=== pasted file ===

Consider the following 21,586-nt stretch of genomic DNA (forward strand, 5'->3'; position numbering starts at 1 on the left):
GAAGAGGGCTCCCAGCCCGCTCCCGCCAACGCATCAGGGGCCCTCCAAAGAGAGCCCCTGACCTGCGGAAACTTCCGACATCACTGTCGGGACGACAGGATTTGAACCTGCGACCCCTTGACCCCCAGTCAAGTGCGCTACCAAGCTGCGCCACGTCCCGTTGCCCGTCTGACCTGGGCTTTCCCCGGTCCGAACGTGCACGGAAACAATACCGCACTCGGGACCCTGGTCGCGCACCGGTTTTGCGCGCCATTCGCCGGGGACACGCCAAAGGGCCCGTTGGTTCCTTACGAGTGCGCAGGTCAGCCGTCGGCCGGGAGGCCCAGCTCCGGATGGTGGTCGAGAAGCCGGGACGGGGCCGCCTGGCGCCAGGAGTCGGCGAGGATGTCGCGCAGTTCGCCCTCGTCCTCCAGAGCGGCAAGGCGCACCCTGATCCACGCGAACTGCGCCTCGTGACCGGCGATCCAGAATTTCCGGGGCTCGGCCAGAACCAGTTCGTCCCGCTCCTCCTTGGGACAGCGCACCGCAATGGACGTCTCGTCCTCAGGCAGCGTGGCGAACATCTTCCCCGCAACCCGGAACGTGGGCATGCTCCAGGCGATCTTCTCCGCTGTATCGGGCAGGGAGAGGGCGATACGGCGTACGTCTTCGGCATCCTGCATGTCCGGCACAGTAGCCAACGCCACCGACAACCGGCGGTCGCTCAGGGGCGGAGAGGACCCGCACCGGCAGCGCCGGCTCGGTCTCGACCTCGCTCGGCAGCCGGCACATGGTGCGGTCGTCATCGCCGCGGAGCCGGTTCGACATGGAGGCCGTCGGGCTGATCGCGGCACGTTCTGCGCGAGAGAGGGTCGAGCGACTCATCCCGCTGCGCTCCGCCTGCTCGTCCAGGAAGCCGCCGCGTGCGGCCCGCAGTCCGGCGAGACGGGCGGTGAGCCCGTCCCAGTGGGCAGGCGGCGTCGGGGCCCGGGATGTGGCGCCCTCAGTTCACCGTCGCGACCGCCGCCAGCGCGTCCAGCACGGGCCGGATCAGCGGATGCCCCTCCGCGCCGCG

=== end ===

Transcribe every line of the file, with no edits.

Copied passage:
Consider the following 21,586-nt stretch of genomic DNA (forward strand, 5'->3'; position numbering starts at 1 on the left):
GAAGAGGGCTCCCAGCCCGCTCCCGCCAACGCATCAGGGGCCCTCCAAAGAGAGCCCCTGACCTGCGGAAACTTCCGACATCACTGTCGGGACGACAGGATTTGAACCTGCGACCCCTTGACCCCCAGTCAAGTGCGCTACCAAGCTGCGCCACGTCCCGTTGCCCGTCTGACCTGGGCTTTCCCCGGTCCGAACGTGCACGGAAACAATACCGCACTCGGGACCCTGGTCGCGCACCGGTTTTGCGCGCCATTCGCCGGGGACACGCCAAAGGGCCCGTTGGTTCCTTACGAGTGCGCAGGTCAGCCGTCGGCCGGGAGGCCCAGCTCCGGATGGTGGTCGAGAAGCCGGGACGGGGCCGCCTGGCGCCAGGAGTCGGCGAGGATGTCGCGCAGTTCGCCCTCGTCCTCCAGAGCGGCAAGGCGCACCCTGATCCACGCGAACTGCGCCTCGTGACCGGCGATCCAGAATTTCCGGGGCTCGGCCAGAACCAGTTCGTCCCGCTCCTCCTTGGGACAGCGCACCGCAATGGACGTCTCGTCCTCAGGCAGCGTGGCGAACATCTTCCCCGCAACCCGGAACGTGGGCATGCTCCAGGCGATCTTCTCCGCTGTATCGGGCAGGGAGAGGGCGATACGGCGTACGTCTTCGGCATCCTGCATGTCCGGCACAGTAGCCAACGCCACCGACAACCGGCGGTCGCTCAGGGGCGGAGAGGACCCGCACCGGCAGCGCCGGCTCGGTCTCGACCTCGCTCGGCAGCCGGCACATGGTGCGGTCGTCATCGCCGCGGAGCCGGTTCGACATGGAGGCCGTCGGGCTGATCGCGGCACGTTCTGCGCGAGAGAGGGTCGAGCGACTCATCCCGCTGCGCTCCGCCTGCTCGTCCAGGAAGCCGCCGCGTGCGGCCCGCAGTCCGGCGAGACGGGCGGTGAGCCCGTCCCAGTGGGCAGGCGGCGTCGGGGCCCGGGATGTGGCGCCCTCAGTTCACCGTCGCGACCGCCGCCAGCGCGTCCAGCACGGGCCGGATCAGCGGATGCCCCTCCGCGCCGCG